Reye's syndrome is an extremely serious condition that generally affects young children and teenagers. It strikes individuals after bouts with viral infections, such as something as routine as the chickenpox or the flu that affects thousands of young people every year. For those who develop Reye's syndrome, an alarming swelling occurs that affects vital organs, including the brain and the liver. If not treated immediately, it can lead to death. Prompt attention is vital.
Definition & Facts
Reye's syndrome is a type of encephalopathy. It occurs in two stages, and it is considered a two-phase illness because its symptoms set in after a viral infection. While it most often strikes young people, especially children, it can affect adults as well.
Reye's syndrome does not only have a negative impact on the brain and the liver; it affects every organ in the body. It is found to be most common during the winter months when the flu is a major concern.
Reye's syndrome is often confused with other serious conditions such as meningitis and encephalitis. It usually sets in at the point that a patient is in the recovery stage from the original viral infection that has been a matter of concern.
Symptoms & Complaints
In the earliest stage of Reye's syndrome, it may look like the viral infection is getting worse or another virus has set in. A lack of energy and the inability to sleep could be the first sign of a turn for the worse when Reye's syndrome sets in.
Researchers are not certain what causes Reye's syndrome. It appears to be triggered by viral infections that are common for people of all ages. Upper respiratory tract infections, various strains of the flu, and the chickenpox are most often linked with Reye's syndrome.
In rare instances, patients with Reye's syndrome may already have some type of metabolic disorder. In addition, treating a fever or viral symptoms with aspirin may have a connection to the development of Reye's syndrome, especially in children and teenagers.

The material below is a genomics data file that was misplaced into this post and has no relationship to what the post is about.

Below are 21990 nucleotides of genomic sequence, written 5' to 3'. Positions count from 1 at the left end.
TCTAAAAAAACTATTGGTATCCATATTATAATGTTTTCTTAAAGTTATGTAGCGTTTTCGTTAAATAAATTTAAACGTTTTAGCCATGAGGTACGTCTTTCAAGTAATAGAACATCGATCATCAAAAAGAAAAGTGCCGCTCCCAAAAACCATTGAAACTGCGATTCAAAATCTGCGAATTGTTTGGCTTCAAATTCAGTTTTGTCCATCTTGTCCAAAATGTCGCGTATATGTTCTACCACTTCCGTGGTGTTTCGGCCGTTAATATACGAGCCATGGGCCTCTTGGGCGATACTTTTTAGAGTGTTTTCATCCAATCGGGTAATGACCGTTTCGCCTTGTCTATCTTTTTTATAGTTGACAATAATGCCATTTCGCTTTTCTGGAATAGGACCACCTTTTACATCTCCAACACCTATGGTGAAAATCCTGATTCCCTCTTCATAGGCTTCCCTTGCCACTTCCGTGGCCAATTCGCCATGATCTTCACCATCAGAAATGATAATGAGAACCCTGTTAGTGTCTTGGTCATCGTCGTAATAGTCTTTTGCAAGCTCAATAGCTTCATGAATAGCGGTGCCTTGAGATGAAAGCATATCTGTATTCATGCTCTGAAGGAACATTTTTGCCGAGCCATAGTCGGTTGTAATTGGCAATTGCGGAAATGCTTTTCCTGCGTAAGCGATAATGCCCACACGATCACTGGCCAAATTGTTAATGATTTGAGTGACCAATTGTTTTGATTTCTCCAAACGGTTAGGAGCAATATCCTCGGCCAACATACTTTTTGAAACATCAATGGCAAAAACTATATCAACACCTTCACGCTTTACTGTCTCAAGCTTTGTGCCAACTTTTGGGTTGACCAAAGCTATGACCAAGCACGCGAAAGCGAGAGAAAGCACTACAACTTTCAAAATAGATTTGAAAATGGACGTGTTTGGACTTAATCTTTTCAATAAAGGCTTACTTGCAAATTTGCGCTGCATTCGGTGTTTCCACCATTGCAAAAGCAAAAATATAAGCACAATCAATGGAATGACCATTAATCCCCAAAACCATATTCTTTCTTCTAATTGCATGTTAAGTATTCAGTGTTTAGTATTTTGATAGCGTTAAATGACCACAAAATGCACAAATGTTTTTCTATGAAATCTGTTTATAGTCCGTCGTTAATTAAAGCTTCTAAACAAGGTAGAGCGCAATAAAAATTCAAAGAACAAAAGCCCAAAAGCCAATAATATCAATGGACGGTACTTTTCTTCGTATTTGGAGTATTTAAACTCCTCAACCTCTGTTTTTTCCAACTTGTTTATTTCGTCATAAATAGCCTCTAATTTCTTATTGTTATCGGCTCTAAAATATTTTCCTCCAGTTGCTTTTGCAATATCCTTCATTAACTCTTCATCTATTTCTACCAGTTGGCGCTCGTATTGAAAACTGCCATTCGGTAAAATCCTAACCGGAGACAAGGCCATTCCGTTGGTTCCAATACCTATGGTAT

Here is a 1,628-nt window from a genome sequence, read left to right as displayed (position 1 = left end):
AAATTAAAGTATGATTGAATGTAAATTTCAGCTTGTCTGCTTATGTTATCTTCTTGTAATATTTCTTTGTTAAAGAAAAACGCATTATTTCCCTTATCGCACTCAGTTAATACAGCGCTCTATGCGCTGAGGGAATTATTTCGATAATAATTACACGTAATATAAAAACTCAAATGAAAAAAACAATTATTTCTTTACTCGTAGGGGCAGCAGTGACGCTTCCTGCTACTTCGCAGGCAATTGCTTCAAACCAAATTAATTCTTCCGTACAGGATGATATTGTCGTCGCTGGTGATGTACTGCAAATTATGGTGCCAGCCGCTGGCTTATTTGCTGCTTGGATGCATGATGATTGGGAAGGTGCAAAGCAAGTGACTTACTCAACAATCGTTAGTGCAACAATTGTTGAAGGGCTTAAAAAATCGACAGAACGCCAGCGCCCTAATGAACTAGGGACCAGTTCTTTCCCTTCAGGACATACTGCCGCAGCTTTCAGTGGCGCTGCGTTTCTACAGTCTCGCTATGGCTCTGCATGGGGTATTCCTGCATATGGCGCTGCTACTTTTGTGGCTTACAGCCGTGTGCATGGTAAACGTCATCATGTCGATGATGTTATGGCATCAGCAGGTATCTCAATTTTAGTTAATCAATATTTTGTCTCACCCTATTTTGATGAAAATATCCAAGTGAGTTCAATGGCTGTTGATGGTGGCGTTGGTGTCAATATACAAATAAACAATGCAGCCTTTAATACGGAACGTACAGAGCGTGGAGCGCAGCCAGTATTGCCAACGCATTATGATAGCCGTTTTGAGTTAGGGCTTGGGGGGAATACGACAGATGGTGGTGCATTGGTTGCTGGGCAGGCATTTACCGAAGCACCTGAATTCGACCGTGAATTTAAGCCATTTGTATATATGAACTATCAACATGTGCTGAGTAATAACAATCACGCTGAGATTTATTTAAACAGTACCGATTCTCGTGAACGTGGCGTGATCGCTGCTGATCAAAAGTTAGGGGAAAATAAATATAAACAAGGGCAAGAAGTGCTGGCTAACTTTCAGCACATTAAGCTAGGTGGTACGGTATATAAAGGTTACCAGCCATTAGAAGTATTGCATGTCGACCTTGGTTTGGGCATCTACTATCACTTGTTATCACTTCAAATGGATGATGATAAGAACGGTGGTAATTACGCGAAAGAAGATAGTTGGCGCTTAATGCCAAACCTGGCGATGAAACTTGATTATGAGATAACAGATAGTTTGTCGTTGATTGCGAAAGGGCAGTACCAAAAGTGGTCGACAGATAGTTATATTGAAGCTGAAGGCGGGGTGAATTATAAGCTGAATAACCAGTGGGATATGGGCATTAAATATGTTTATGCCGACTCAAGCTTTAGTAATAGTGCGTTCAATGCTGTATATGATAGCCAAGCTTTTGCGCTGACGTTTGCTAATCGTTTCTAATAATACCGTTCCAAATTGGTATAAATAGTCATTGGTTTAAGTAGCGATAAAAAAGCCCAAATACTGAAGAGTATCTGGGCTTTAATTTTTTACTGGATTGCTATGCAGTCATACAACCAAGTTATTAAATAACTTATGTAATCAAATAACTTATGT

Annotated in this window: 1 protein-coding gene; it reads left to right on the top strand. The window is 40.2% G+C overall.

Reye's syndrome appears to involve the body's inability to break down fatty acids. When an abnormal amount of fat begins to build up on the brain and around vital organs, it applies pressure. If not treated as soon as possible, Reye's syndrome often leads to death. It acts swiftly and can take a patient's life within hours after the condition sets in.
Diagnosis & Tests
There are a variety of tests that medical experts can perform in order to diagnose Reye's syndrome. Blood tests and clinical urine tests can indicate abnormalities. In addition, a magnetic resonance imaging (MRI), spinal tap (lumbar puncture), a liver biopsy, and skin biopsy can be performed to identify Reye's syndrome as the culprit for a patient's symptoms.
By testing the skin and the liver, it is possible to pinpoint issues with fatty acid oxidation conditions or metabolic disorders. A healthcare professional is likely to suspect Reye's syndrome if a patient is young, has experienced a viral infection, and is exhibiting classic symptoms of Reye's syndrome.
Treatment & Therapy
The earlier Reye's syndrome is detected and treated, the better a patient's chance for survival. It should be treated in the hospital under the close supervision of a medical team. Emergency treatment is important upon the first signs of Reye's syndrome. A combination of [diuretic]]s, intravenous fluids, and medications that can control any bleeding are often used to treat Reye's syndrome.
In the event that a patient is experiencing difficulty with breathing, a ventilator may be necessary. The most important step is to reduce any swelling of organs, especially the brain. A build up of pressure in the brain is the most deadly complication of Reye's syndrome, as well as the swelling of the liver that can interfere with vital bodily processes.
Prevention & Prophylaxis
Another step that can be taken in dealing with Reye's syndrome is to take control of viral infections in children if at all possible. Also, one should keep a close watch on patients with viral infections that are often connected with Reye's syndrome, watching for any symptoms of concern, especially if these symptoms set in after the viral infection appears to have run its course.
At the first sign of any complications, one should seek emergency medical attention and request testing for Reye's syndrome. While viral infections are typically not considered a major danger, they become serious when they are the first stage of Reye's syndrome.
Even symptoms that are present and mimic Reye's syndrome but are not due to the condition are a matter of serious concern. They could indicate a severe condition like meningitis. Patients and caregivers need to be aggressive in pursuing solutions for symptoms that indicate Reye's syndrome.
The condition can strike at any age, even though is is most common for young children. For individuals with a known metabolic disorder or fatty oxidation condition, medical professionals and caregivers should be prepared for the possibility of Reye's syndrome.